Now here are some statistics. First, from Anthony Cordesman's comprehensive presentaion on the Afghanistan/Pakistan war, prepared for CSIS, page 22, showing growth in the number of direct fire attacks. Watch the blue columns.
Then from ANSO's Q1 report (thanks to Christian for drawing attention to it), page 8, showing growth in the number of "close range" attacks.
And some more statistics from ANSO, page 10, about tactics, showing the proportion of small arms/RPG attacks which grew from 54% in Q1 of 2007 to where it is now, in the first quarter of 2009.
This could be interesting to address. ANSO's team concludes that insurgents have stable logistical support, a steady supply of recruits and they are capable of engaging the other side's forces in a conventional manner. At least as long as the first jet-delivered bomb does not drop by for some truly asymmetric action, I would add.
In other news, things are looking bad. In more ways than one.
Thursday, February 19, 2009
"I'm still shocked by the incompetence of the RNA (Royal Nepalese Army) and by its dangerous tactics. For example, in this day and age we would never use helicopter gunships in counter-insurgency work -- helicopters for transport, sure, but this is a war that can only be fought on the ground level. Firing into jungles from a thousand feet up has no real military benefit and is bound to be counter-productive when innocent civilians end up as victims."Sure, this holds some relevance for the campaign in Afghanistan as well. Not that helicopters are firing into a jungle there, like that, but as everyone knows, there is a tendency to use a lot of CAS (close air support).
Meanwhile, it was very timely for me to have that thing come up now for other reasons, too. I'll be interested to hear just this afternoon a lecture by Gulshan Sachdeva on a "Development strategy for the Indian Northeast." Will of course get back to you to say a few comments perhaps, at the end of the day.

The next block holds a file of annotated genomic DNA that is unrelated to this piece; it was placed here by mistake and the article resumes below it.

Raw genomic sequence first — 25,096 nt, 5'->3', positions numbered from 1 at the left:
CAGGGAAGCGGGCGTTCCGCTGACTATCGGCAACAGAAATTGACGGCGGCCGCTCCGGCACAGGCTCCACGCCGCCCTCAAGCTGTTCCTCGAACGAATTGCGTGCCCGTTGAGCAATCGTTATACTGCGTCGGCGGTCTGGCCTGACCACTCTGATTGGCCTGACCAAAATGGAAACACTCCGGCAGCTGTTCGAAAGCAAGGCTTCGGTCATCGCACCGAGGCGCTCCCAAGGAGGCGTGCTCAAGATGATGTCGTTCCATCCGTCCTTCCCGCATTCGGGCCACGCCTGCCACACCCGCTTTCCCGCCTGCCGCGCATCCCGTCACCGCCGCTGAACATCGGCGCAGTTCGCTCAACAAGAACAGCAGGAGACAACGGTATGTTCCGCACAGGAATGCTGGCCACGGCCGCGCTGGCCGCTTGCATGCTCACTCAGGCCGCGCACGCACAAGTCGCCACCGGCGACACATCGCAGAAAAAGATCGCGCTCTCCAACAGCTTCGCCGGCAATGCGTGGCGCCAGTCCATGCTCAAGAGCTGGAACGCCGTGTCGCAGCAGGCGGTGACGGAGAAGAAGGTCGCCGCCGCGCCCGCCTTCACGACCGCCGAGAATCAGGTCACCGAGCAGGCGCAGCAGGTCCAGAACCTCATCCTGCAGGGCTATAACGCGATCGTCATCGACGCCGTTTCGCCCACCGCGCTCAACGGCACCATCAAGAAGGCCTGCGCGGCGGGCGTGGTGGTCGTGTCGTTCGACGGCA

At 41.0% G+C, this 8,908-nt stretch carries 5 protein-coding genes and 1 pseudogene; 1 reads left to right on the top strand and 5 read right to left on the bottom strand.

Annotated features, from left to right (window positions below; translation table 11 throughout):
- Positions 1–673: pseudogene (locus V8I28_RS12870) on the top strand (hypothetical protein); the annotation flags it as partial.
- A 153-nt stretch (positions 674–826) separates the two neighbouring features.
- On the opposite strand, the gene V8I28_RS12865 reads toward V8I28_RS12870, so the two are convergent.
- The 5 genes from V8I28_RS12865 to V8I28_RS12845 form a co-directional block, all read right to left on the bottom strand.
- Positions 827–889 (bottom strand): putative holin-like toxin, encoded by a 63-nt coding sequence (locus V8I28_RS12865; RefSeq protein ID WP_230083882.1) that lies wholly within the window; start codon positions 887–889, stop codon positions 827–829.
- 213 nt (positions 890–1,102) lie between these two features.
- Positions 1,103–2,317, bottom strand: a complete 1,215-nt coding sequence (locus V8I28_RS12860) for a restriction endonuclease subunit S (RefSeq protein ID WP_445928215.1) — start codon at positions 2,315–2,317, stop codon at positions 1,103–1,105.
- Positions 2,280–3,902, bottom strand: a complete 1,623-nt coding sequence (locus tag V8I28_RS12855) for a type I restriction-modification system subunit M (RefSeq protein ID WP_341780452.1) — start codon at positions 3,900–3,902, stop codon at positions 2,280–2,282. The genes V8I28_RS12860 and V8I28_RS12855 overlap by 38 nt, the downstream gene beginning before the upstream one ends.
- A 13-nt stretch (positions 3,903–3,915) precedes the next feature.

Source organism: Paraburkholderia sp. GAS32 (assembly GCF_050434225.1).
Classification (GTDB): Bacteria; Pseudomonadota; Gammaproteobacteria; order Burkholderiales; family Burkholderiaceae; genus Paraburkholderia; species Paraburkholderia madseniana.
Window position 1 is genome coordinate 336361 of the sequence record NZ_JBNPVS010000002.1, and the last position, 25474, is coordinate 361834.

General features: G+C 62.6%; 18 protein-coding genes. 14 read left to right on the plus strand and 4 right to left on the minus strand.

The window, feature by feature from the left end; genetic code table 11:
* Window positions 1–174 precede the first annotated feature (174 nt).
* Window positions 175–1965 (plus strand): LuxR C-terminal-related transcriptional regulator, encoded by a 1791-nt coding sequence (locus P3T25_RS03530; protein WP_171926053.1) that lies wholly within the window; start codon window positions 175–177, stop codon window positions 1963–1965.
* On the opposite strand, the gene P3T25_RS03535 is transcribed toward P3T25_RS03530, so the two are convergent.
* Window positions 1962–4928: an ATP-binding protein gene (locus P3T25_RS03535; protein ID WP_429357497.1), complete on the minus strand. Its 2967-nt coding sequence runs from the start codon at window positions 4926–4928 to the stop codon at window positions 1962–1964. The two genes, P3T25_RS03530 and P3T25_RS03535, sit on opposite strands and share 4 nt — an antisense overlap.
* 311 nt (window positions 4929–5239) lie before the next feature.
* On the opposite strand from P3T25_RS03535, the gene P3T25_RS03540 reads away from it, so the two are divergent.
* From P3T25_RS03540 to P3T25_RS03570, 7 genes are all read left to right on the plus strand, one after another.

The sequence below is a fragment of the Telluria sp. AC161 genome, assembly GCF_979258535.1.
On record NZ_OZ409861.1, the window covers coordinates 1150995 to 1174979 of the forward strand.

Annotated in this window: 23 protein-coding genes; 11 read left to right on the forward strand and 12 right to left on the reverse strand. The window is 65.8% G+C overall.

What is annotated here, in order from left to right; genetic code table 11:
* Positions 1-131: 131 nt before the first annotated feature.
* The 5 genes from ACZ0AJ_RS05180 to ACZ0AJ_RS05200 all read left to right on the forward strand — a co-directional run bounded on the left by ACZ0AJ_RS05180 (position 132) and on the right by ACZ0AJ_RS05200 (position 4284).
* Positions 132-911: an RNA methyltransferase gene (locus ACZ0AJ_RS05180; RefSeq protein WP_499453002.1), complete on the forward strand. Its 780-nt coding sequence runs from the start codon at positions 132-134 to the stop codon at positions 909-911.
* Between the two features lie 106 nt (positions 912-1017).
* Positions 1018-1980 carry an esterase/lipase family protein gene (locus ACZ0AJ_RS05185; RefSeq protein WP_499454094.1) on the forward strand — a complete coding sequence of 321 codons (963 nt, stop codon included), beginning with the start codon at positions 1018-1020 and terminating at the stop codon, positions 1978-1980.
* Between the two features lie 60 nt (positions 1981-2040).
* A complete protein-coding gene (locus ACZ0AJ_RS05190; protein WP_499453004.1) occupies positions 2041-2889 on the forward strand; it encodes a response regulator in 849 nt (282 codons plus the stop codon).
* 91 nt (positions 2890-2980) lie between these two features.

One more quote from the ICG report, same page, this time from another Indian academic, telling you nothing new, just showing how much of a coincidence it is that I ended up hearing a presentation based partly on this report today:
"S.D. Muni, the former ambassador widely recognised as India's leading academic authority on Nepal. "India's own experience in the northeast and in areas affected by Naxalite Maoist guerrillas is that military methods may, at best, help, but cannot deliver a solution to internal revolts and insurgencies." "The promised update: Prof. Sachdeva gave a very interesting presentation. I wouldn't want to outline his ideas as though he would have given his lecture to the readership of this blog. But I will point out at least one thing.
Over at the Frontline Club, Alex van Linschoten lists a couple of issues he would like to see the media cover this year - stories that could be especially interesting in his view. All are interesting, indeed. The very first is: "NGOs who indirectly (or directly) fund the Taliban." Now, this is something also of interest when it comes to India's Northwest. Not really because of NGOs. There, in many places, it's state-run projects where contractors end up passing on state development money to guerrillas, to buy operational security, generating a vicious cirlce that perpetuates the insurgency.
Sunday, February 8, 2009
Wednesday, September 3, 2008
"En représailles le dernier hameau traversé par la colonne est détruit, selon des témoignages militaires, par 4 missiles Milan tirés par les paras français. Deux autres hameaux sont détruits lors d'un raid aérien le lendemain."
"Quatre missiles Milan ont été tirés contre le village, deux autres hameaux ont été détruits dans un raid aérien le lendemain. L'agence Pajhwok estime qu'il y aurait plusieurs dizaines de civils morts. "Je ne suis pas certain qu'ils étaient directement impliqués dans l'attaque contre les français," dit le colonel Rumi Nelson-Green, porte-parole de la coalition. "Ça na aucune importance. Ils étaient certainement au moins complices." "